ROCHESTER, Minn. — July 2, 2012. People across the country are experiencing sweltering weather with temperatures and the heat index reaching well into the 100-degree range. While many will take refuge in air-conditioned homes or at a local lake or pool, it's important to remember that the heat can be much more than bothersome. It can put your health at risk and even prove life threatening.
Heatstroke is caused by prolonged exposure to high temperatures or by doing physical activity in hot weather. High humidity, certain health problems and some medications such as heart drugs or psychiatric medications increase your risk of heatstroke. So does being a young child or older adult.
In a period of hours, untreated heatstroke can damage your brain, heart, kidneys and muscles. These injuries get worse the longer treatment is delayed, increasing your risk of serious complications or death, says David Claypool, M.D., an emergency medicine physician who treats heatstroke at Mayo Clinic.
Heatstroke symptoms include: high body temperature (a body temperature of 104 F (40 C) or higher is the main sign of heatstroke); nausea and vomiting; flushed skin; rapid breathing; racing heart rate; headache; confusion; and muscle cramps or weakness.
"If you think a person may be experiencing heatstroke, seek immediate medical help. Call 911 or your local emergency services number," Dr. Claypool says. "Also, be sure to take immediate action to cool the overheated person while waiting for emergency treatment."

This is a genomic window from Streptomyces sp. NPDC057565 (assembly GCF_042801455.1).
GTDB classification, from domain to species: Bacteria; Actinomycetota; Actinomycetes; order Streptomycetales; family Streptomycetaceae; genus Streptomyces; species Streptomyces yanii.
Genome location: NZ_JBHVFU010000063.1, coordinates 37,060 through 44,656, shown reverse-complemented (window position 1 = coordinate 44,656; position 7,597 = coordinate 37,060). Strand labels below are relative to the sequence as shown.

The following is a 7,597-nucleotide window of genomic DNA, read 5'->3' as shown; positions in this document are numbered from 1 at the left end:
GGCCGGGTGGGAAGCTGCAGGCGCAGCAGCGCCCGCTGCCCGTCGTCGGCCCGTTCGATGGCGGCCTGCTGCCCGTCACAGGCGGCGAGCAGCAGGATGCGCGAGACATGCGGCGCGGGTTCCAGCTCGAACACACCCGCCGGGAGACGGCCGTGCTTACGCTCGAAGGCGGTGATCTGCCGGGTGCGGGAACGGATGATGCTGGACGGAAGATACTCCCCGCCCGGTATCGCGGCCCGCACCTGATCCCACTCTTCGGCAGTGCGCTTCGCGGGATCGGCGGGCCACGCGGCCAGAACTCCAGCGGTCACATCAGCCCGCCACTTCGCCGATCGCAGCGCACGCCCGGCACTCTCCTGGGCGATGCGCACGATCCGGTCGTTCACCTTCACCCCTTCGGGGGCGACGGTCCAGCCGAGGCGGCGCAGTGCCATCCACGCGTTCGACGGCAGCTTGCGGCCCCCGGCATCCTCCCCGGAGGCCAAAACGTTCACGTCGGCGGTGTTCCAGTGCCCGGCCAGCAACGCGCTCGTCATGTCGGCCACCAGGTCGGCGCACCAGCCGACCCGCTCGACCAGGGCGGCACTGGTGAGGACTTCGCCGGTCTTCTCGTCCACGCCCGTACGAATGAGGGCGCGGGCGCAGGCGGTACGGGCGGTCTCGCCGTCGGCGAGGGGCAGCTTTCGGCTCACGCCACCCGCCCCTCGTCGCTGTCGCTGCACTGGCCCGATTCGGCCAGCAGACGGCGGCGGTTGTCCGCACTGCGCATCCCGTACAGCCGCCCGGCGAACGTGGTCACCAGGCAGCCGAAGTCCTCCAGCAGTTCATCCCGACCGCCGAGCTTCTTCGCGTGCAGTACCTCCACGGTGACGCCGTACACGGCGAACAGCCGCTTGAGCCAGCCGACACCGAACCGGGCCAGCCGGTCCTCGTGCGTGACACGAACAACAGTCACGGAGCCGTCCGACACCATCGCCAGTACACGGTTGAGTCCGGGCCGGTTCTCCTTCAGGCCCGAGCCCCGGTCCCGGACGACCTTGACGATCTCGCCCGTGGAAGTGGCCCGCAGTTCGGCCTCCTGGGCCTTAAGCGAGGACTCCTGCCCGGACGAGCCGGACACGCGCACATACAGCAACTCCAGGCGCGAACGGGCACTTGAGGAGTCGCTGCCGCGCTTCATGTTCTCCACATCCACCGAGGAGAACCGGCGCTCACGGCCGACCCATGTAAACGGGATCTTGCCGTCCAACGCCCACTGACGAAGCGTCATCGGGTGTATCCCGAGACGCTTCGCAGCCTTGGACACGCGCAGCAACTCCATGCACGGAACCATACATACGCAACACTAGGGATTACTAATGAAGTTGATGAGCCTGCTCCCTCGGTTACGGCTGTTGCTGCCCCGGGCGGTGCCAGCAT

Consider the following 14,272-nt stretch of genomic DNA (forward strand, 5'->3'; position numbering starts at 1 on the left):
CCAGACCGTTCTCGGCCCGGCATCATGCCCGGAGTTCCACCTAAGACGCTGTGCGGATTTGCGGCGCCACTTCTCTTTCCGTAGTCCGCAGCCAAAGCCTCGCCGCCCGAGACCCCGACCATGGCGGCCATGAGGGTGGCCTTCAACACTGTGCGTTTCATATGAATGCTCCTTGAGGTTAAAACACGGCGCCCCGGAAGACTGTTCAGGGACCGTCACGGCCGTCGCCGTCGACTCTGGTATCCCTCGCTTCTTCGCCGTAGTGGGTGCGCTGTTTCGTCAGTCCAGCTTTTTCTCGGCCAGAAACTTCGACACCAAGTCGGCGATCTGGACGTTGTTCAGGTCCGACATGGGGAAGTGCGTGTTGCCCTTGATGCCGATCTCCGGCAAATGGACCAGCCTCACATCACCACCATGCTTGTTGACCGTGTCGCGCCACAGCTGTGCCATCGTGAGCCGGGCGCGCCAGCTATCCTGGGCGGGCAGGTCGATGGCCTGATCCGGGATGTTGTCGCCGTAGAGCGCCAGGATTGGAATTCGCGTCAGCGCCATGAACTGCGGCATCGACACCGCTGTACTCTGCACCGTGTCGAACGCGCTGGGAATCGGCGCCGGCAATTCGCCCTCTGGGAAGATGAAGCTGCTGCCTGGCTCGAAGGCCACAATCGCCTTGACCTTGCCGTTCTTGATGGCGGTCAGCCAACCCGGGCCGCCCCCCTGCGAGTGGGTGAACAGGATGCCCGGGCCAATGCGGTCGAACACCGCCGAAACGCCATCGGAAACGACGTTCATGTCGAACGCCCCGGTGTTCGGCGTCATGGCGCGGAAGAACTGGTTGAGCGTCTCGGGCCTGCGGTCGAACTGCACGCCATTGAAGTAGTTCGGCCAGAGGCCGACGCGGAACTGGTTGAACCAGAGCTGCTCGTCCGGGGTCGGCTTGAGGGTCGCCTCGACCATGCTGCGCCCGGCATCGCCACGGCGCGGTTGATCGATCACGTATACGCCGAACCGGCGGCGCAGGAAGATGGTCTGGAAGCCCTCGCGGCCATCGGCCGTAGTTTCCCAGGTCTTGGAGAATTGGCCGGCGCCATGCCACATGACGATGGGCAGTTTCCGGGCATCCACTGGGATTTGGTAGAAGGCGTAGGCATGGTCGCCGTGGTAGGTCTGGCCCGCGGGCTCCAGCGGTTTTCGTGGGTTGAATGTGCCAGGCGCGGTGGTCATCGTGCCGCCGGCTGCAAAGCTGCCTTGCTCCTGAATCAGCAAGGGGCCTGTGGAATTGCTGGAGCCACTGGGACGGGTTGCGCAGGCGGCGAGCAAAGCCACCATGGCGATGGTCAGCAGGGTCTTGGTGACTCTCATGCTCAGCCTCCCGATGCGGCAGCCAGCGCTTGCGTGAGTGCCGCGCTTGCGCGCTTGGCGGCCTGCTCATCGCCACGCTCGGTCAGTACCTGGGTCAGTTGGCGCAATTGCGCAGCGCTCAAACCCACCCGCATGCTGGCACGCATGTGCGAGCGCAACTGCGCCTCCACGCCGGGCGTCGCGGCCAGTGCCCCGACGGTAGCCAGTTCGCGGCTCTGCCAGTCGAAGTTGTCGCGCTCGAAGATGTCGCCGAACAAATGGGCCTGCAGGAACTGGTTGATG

Anyone can develop heatstroke, but several factors place you at increased risk:
The good news is heatstroke is predictable and preventable. Dr. Claypool says you should take these steps to prevent heatstroke during hot weather: wear loose-fitting, lightweight clothing; wear light-colored clothing if you're in the sun; drink plenty of fluids; never leave children or anyone else in a parked car; and take it easy during the hottest parts of the day.
To interview Dr. Claypool about heatstroke, contact Nick Hanson at 507-284-5005 or email firstname.lastname@example.org.
About Mayo Clinic:
Recognizing 150 years of serving humanity in 2014, Mayo Clinic is a nonprofit worldwide leader in medical care, research and education for people from all walks of life. For more information, visit 150years.mayoclinic.org, http://www.mayoclinic.org and newsnetwork.mayoclinic.org.
Media Contact: Nick Hanson, 507-284-5005 (days), email@example.com